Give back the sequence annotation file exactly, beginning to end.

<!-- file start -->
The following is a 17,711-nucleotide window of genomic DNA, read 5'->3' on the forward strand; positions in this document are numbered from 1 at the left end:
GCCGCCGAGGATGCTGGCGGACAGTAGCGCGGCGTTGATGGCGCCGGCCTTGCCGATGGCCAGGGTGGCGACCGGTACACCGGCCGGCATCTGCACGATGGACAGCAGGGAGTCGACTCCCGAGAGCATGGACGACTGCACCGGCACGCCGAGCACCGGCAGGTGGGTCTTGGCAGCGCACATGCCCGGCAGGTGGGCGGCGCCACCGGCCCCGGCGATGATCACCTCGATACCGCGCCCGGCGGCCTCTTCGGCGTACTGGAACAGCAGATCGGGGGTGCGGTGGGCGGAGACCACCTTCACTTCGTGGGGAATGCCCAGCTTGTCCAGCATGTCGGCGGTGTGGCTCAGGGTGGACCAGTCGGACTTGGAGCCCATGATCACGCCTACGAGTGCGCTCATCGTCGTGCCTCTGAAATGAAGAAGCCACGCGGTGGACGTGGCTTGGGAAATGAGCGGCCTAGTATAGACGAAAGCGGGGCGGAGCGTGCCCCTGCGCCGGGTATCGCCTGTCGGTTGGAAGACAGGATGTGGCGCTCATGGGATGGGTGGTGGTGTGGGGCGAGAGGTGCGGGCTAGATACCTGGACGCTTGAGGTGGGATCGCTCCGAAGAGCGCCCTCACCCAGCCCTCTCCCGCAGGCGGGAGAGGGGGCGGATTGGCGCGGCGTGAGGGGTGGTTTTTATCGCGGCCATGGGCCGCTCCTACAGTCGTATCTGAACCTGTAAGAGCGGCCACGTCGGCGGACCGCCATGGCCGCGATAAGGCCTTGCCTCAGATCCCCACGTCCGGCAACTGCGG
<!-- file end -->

The following is a 17,711-nucleotide window of genomic DNA, read 5'->3' on the forward strand; positions in this document are numbered from 1 at the left end:
GCCGCCGAGGATGCTGGCGGACAGTAGCGCGGCGTTGATGGCGCCGGCCTTGCCGATGGCCAGGGTGGCGACCGGTACACCGGCCGGCATCTGCACGATGGACAGCAGGGAGTCGACTCCCGAGAGCATGGACGACTGCACCGGCACGCCGAGCACCGGCAGGTGGGTCTTGGCAGCGCACATGCCCGGCAGGTGGGCGGCGCCACCGGCCCCGGCGATGATCACCTCGATACCGCGCCCGGCGGCCTCTTCGGCGTACTGGAACAGCAGATCGGGGGTGCGGTGGGCGGAGACCACCTTCACTTCGTGGGGAATGCCCAGCTTGTCCAGCATGTCGGCGGTGTGGCTCAGGGTGGACCAGTCGGACTTGGAGCCCATGATCACGCCTACGAGTGCGCTCATCGTCGTGCCTCTGAAATGAAGAAGCCACGCGGTGGACGTGGCTTGGGAAATGAGCGGCCTAGTATAGACGAAAGCGGGGCGGAGCGTGCCCCTGCGCCGGGTATCGCCTGTCGGTTGGAAGACAGGATGTGGCGCTCATGGGATGGGTGGTGGTGTGGGGCGAGAGGTGCGGGCTAGATACCTGGACGCTTGAGGTGGGATCGCTCCGAAGAGCGCCCTCACCCAGCCCTCTCCCGCAGGCGGGAGAGGGGGCGGATTGGCGCGGCGTGAGGGGTGGTTTTTATCGCGGCCATGGGCCGCTCCTACAGTCGTATCTGAACCTGTAAGAGCGGCCACGTCGGCGGACCGCCATGGCCGCGATAAGGCCTTGCCTCAGATCCCCACGTCCGGCAACTGCGG